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Funderstanding is a resource for teachers, parents, and students to stay up to date on education-related issues. The company focuses on innovative and progressive approaches to inspire learning in classrooms as well as homes.

35 Responses to Lev Vygotsky and Social Cognition

  1. rai says:

    would you give me a complete copy of vygotsky’s social development theory which includes instuctional strategies?.. thanks!

  2. Anu says:

    Thanks a ton for the compilation. I am working on How learning happens and Transfer of learning – this compilation has been very useful.

  3. mike mason says:

    Personally I believe Wygotskys theory is the highest system and should create smarter people faster.
    A further extension of this theory would examine the absence of culture in our society or individualism and rote learning which is the grease on the slide to self and world destruction (I believe) Compassion-based learning such as Buddhism is what we now need to inject into Wygotskys cultural model.

  4. IBRAHIM SEIDU says:

    Thanks for making this so easy to understand. It enables me to do my homework for the next class – Comparing Vygotsky and Piaget. I’m really grateful.

  5. Cathy Jackson says:

    This is a short & concise website that really knows how to make information “funderstanding” to learn.:-)

  6. james brown says:

    Very well presented. Useful and to the point, enjoying his theory and applying it to daily life.

  7. Matt Brown says:

    Love social cognition! It seeks to show that students studying and desire for success is self-controlled and by recieving high scores, these students are reinforced and in escence the high scores are simply fuel for the strive for excellence. The students study harder and harder bc they EXPECT to be reinforced with that good grade.

  8. Pamela Edwards says:

    This was very helpful for me. I have been researching this topic for several days and its nice to see a concise explanation. Thank you.

  9. ariz jasper duatin says:

    vygotsy is a brilliant man. i admire his theory since i am an education student. we’re dealing more on children and teen agers.

  10. Beatrice ndakidemi says:

    I real like the theory.ITS more applicable in our life even in our family.GOOD JOB,I Real appreciate.

  11. Onacha William says:

    As I was preparing for my graduate studies exams, I could note comprehend fully the implications of Levy Vygotsky’s Social Cognitive Development theory to education, but this has helped me a great deal. thanks so much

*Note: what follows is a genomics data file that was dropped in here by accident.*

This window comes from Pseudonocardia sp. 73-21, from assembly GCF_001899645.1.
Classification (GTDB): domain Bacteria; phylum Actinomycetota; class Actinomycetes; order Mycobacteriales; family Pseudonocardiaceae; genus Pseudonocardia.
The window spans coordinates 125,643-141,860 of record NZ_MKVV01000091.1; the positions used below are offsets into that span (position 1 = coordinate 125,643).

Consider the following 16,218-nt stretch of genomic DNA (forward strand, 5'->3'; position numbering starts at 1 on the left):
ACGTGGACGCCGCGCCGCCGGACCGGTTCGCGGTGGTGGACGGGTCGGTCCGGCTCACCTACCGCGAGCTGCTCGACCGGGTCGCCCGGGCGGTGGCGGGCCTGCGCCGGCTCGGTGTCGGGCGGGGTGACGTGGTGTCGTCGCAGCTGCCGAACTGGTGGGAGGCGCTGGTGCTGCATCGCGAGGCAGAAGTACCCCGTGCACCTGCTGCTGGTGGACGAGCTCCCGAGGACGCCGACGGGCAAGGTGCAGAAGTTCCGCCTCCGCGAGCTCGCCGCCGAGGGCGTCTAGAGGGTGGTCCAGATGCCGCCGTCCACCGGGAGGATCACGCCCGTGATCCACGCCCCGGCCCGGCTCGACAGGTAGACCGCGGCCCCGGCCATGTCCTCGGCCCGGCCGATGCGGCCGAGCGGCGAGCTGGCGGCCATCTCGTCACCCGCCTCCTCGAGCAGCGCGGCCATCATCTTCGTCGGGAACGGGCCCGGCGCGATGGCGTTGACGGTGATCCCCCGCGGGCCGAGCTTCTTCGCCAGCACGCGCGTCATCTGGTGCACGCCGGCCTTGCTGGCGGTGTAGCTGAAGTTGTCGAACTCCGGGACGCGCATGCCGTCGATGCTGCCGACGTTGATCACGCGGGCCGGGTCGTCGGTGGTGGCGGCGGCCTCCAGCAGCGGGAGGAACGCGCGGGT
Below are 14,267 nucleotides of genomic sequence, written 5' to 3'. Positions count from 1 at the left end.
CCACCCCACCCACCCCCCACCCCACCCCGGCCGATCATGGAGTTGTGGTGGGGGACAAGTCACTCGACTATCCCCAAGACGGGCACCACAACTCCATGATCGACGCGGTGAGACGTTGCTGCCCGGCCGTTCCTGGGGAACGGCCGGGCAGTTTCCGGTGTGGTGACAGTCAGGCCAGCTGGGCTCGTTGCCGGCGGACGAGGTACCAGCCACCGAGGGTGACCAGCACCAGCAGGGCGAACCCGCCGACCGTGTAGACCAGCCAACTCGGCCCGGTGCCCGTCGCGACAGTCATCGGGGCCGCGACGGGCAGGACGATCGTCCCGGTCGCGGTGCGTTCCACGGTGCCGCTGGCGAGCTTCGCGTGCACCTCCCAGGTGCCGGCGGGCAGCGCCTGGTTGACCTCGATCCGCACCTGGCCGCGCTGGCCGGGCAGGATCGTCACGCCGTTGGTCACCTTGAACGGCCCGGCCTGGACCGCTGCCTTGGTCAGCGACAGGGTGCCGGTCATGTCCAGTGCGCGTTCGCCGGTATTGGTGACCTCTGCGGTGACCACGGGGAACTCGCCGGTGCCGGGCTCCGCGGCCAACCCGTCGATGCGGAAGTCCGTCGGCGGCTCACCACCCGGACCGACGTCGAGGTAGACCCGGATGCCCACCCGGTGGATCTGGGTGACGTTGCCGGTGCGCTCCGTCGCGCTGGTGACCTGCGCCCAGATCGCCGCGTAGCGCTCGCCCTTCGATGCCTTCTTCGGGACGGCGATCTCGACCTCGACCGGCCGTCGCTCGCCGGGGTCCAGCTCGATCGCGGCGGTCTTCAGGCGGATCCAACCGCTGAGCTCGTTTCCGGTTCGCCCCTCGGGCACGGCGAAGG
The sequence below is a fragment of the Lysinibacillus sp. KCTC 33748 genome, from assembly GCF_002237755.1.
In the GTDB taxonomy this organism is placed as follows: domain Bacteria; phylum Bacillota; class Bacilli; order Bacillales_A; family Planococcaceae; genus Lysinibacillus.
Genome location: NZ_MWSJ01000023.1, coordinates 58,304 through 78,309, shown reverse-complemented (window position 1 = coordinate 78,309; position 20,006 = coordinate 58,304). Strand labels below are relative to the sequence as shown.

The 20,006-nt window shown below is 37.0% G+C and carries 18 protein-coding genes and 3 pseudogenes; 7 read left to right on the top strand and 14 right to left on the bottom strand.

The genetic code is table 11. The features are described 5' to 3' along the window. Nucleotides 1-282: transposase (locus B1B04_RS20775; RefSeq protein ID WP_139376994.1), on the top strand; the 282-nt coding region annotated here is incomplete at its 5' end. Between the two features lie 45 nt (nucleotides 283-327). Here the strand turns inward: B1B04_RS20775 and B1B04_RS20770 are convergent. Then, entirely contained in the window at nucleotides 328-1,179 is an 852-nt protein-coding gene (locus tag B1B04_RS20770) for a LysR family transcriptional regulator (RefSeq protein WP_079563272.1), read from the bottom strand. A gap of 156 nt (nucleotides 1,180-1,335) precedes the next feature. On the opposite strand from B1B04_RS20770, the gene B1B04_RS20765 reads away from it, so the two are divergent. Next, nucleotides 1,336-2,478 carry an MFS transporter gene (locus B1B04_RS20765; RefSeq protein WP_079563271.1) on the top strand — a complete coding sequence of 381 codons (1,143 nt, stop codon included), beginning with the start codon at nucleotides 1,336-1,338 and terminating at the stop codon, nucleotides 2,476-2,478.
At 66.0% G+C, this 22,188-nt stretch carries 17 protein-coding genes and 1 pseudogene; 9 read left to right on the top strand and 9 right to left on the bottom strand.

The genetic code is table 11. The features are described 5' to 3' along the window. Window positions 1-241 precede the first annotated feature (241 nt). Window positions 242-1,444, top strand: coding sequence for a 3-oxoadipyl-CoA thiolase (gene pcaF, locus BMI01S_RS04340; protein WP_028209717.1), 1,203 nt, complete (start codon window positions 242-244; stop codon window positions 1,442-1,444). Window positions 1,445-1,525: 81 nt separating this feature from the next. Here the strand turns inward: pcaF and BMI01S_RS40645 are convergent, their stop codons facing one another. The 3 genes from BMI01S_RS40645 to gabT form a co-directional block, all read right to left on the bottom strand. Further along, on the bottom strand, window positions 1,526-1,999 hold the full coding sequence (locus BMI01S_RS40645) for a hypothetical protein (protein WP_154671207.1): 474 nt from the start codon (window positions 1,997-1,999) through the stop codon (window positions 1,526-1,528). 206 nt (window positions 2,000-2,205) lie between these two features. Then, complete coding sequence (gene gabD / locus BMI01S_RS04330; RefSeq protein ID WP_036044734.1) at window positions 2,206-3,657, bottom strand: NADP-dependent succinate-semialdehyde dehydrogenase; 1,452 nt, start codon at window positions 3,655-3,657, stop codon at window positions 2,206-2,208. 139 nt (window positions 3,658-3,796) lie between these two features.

12. JSMWrites says:

    I love studying the way a child thinks and grows. It’s been one of the most important things I’ve done for becoming a YA author. It brings an emotional reality to fiction and lends an authentic voice to young characters.

  13. Paul Loranger says:

    Our new book “My name is Johny” just went online at dedicatedteacher.com. If you want a copy to review and possibly list – email me.


  14. Jennifer says:

    Congratulations on the publication of your book, “My Name is Johny.” I looked at a sample of the book on Dedicatedteachers.com and it looks very thought provoking. I would be interested in looking at a copy and possibly referencing the book in a post about a topic such as how to maintain a child’s identity in public education. Is it possible for you to email the book? Thanks!

  15. Ava says:

    This article captures the essence of Vygotsky’s ideas, which I deeply appreciate. I teach human development at the masters level and am always looking for articles that underscore what they learn in the classroom and textbook. This article will definitely go at the top of my list. Thank you so much!

  16. Ava says:

    This article captures the essence of Vygotsky’s ideas and how he perceived the way individuals learn and grow. I teach human development at the masters level and am always looking for articles to underscore what they are learning in the classroom and textbook. Thank you so much for an article that actually makes sense, has excellent readability, clear and demystifies some of the constructs of Social Cognitive Learning. Thank you so much!

    • Funder456 says:


      Thanks for the kind words and we are thrilled that our site has provided you with something helpful to your professional role!